Puerto Rico Is Entering Hurricane Season Still Recovering But Trump Has Money For A 4th Of July Parade
Hurricane Maria hit the island of Puerto Rico in 2017. Nearly two years later and infrastructure is still in planning mode. That’s because, even though Congress allocated $20 billion to rebuild Puerto Rico, very little has been released to Puerto Rico.
As campaign season for 2020 is in full swing, Trump has ordered the largest, most expensive parade in U.S. history. Military tanks will line the National Mall. Warplanes will fly over the Washington Monument, and he’ll have his own televised address. Celebrating America’s Independence Day will cost $92 million, and it leaves behind Puerto Ricans.
On July 1, The House Oversight Committee sent a letter demanding the White House release sealed documents surrounding Hurricane Maria.
A similar letter was sent on May 6th with no response. Democrats are now seeking a “compulsory process” that would legally require the administration to hand over the documents. The Bush administration released 18,000 documents related to Hurricane Katrina when asked.
The Trump administration has come under fire for its lack of response to the disaster. What is it hiding?
In October 2017, Trump visited a Puerto Rican church and tossed paper towels.
Given that nearly 3,000 people lost their lives, critics point to this moment as an example of the lack of empathy shown by the President of the United States for U.S. citizens in the midst of a worsening tragedy.
At the time, he painted the death toll of 16 people as a victory.
Trump argued that Maria wasn’t “a real catastrophe like Katrina.”
In an attempt to downplay the impacts of Maria, Trump used the false death count toll as a symbol of victory. He later refused to acknowledge the official death toll of nearly 3,000 deaths.
The death toll rose in the six months following the storm as a result of the lack of electricity, clean water, and weakened healthcare.
San Juan Mayor Carmen Yulin Cruz blames the Trump administration for “neglect.” “I screamed, literally, out at the top of my lungs to say ‘We’re dying here’ and the bureaucracy and the inefficiency of the federal government was killing us,” she told BBC news.
The Puerto Ricans who used FEMA’s hotel vouchers on the mainland are now largely homeless.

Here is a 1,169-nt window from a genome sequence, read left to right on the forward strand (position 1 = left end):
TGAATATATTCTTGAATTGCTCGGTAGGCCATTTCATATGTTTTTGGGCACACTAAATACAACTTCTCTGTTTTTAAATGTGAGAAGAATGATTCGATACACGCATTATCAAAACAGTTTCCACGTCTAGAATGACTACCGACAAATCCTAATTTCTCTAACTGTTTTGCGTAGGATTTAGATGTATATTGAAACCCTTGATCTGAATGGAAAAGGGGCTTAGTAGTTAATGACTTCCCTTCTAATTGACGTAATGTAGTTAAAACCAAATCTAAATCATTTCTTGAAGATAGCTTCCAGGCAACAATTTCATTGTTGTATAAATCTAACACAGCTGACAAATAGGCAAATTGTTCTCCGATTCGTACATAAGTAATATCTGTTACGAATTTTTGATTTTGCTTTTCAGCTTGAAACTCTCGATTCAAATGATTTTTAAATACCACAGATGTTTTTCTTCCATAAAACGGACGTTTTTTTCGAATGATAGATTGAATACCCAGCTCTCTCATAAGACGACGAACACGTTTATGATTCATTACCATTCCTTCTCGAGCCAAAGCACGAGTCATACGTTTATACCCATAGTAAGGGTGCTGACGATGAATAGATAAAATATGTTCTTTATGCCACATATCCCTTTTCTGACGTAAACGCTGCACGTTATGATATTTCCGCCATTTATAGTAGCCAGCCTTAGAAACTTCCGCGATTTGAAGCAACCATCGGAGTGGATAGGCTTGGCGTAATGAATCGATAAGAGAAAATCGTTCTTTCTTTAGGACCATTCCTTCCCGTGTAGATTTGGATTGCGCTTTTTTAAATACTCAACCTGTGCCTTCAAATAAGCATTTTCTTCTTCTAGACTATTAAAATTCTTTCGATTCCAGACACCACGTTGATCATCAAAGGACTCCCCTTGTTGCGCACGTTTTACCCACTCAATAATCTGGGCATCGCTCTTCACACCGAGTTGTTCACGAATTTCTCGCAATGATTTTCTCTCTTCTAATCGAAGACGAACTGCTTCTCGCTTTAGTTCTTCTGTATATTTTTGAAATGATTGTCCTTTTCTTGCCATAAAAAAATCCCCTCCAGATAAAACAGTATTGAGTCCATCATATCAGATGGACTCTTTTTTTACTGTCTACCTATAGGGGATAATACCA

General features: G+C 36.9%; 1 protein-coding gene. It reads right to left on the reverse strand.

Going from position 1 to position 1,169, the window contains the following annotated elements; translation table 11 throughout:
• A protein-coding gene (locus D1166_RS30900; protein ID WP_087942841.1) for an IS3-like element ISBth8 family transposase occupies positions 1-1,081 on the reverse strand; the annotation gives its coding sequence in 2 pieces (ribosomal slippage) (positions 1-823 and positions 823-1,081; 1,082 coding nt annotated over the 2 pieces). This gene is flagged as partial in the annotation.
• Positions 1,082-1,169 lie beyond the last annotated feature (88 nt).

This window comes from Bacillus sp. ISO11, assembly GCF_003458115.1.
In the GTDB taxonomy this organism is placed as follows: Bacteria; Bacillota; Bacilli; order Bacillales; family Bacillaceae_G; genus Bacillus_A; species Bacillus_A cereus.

Netflix’s documentary After Maria depicts a total lack of strategy for Puerto Ricans whose homes were destroyed by Maria. They were granted a fixed amount of time in hotels on the mainland, without any support to rebuild their home. When the time ran out, they were transferred to homeless shelters.
The state of Georgia has implemented a ‘Puerto Rican interview’ for those applying for a driver’s license.
After Georgia’s Department of Driver’s Services refused to return Puerto Rican Kenneth Cabán’s identity documents, Cabán is suing the department for “unlawful and discriminatory treatment of American citizens from Puerto Rico.” The agency claims Puerto Rican documentation is cause for “fraud review.”
All this making it clearer that Puerto Ricans are second class citizens.
Twitter user Carlos Centeno thinks that “too many white folks, we Puerto Ricans are undocumented immigrants until we prove otherwise. What Georgia is doing is not only racist, it’s economically debilitating to these U.S.-born citizens and their families.”
In After Maria, we witness how these experiences lead displaced Puerto Ricans to conclude that they’re not wanted.
As devastating as Hurricane Maria was to the infrastructure of Puerto Rico, what After Maria shows is the psychological effects of what happened after. We see a young pre-teenaged girl fall into a depression as she’s bullied by her new peers in New York. We see how the system failed Puerto Ricans and how there could be no other reasonable conclusion for the survivors.
There’s the trauma of experiencing that hurricane and surviving, while so many didn’t.
Folks are already tweeting about the stress of the power going out already, in July. Puerto Rico isn’t ready for another hurricane season. It’s still recovering from 2017.
And the trauma of prepping for another season.
Many Puerto Ricans want to be granted statehood. They want the same treatment and respect offered to victims of Hurricane Harvey. They do pay taxes, but they don’t benefit like other taxpayers.
Largely, Puerto Ricans have taken it upon themselves to cope and recover.
These are volunteers at a retirement community in Rio Piedras. They’re helping to train its residents on how to cope and deal with the stress and depression that persists years after Hurricane Maria. Given that those communities were at much higher risk of mortality after the hurricane, the fear is credible.
With news that Trump’s Fourth Parade might get washed out, this Puerto Rican has one thing to say:
Hope it helps. Happy 4th of July.